A distinguished French Caribbean African psychiatrist and writer who was a member originally of the French Negritude group but soon rejected their philosophy and developed his own theory of racial and colonial theory. Franz Fanon, a French Martiniquan writer, published "Black Skin, White Masks" as his first treatise on the effects of Racism and colonialization. Both a memory and a political treatise, "Black Skins, White Masks" is a work illustrating the marginalization and servitude of the Black experience in the Western world. About his experience in Lyon as a member of the French Resistance, this book discusses how language is itself a dominating force against equal racial relations. He argues that language has become a testimony for the power imbalance and reassertment of difference in society. By speaking the language of the colonizers, the colonized continue to allow for their own enslavement through a kind of cultural imprisonment. Fanon greatly influenced the later workings of Michel Foucault and his discussion of hegemonic power in language and culture. Fanon speaks of how the "Antilles Negro" should reject the language and cultural traditions of their aggressor (France) and find their own culture which is separate from that of the colonial bourgeosie. Fanon argues that the colonial bourgeosie's imitation of their French equivalent keeps the Antilles and other Caribbean 'native' culture oppressed through their own lukewarm attempt at emulating French society. According to Fanon, the colonized intellectuals will never empower themselves until they break from the valorization of French language and culture and begin to separate themselves from it.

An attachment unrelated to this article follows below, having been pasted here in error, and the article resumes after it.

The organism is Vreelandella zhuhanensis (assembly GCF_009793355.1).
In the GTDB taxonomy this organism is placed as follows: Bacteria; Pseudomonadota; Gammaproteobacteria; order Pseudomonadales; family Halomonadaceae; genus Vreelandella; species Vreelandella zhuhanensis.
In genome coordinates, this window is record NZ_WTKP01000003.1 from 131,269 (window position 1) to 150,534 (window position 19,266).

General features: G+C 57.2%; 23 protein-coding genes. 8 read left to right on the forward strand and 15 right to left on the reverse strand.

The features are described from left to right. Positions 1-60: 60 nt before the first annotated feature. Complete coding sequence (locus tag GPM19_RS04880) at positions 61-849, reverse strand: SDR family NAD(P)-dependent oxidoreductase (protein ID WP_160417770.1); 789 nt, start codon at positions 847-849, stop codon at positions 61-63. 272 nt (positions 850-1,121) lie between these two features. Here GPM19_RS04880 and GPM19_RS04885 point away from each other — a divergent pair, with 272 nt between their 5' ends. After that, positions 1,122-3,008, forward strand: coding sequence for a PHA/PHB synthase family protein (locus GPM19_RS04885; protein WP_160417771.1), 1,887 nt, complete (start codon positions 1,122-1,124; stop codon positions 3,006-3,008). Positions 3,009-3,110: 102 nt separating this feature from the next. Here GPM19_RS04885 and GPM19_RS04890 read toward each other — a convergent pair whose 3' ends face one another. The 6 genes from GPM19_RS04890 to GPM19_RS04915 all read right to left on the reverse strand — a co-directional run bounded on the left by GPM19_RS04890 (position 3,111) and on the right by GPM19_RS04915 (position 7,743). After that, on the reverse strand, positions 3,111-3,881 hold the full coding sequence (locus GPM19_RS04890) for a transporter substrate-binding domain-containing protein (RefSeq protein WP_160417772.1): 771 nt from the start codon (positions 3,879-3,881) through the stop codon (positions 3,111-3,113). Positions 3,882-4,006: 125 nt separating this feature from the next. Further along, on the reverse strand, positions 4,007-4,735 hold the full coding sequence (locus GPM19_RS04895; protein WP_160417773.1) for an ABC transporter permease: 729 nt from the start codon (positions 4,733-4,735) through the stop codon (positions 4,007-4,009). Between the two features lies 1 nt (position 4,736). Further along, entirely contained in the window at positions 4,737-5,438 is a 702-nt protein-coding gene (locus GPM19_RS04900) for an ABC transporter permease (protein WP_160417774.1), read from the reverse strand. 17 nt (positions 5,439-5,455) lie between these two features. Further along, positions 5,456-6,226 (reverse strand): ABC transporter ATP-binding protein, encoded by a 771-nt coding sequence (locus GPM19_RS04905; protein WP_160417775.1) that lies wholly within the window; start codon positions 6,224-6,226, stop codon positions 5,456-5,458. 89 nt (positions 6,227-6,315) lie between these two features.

From the late eighteenth century through the end of the Civil War, Choctaw and Chickasaw Indians bought, sold, and owned Africans and African Americans as slaves, a fact that persisted after the tribes' removal from the Deep South to Indian Territory. The tribes formulated racial and gender ideologies that justified this practice and marginalized free black people in the Indian nations well after the Civil War and slavery had ended. Through the end of the nineteenth century, ongoing conflicts among Choctaw, Chickasaw, and U.S. lawmakers left untold numbers of former slaves and their descendants in the two Indian nations without citizenship in either the Indian nations or the United States. In this groundbreaking study, Barbara Krauthamer rewrites the history of southern slavery, emancipation, race, and citizenship to reveal the centrality of Native American slaveholders and the black people they enslaved. Krauthamer's examination of slavery and emancipation highlights the ways Indian women's gender roles changed with the arrival of slavery and changed again after emancipation and reveals complex dynamics of race that shaped the lives of black people and Indians both before and after removal.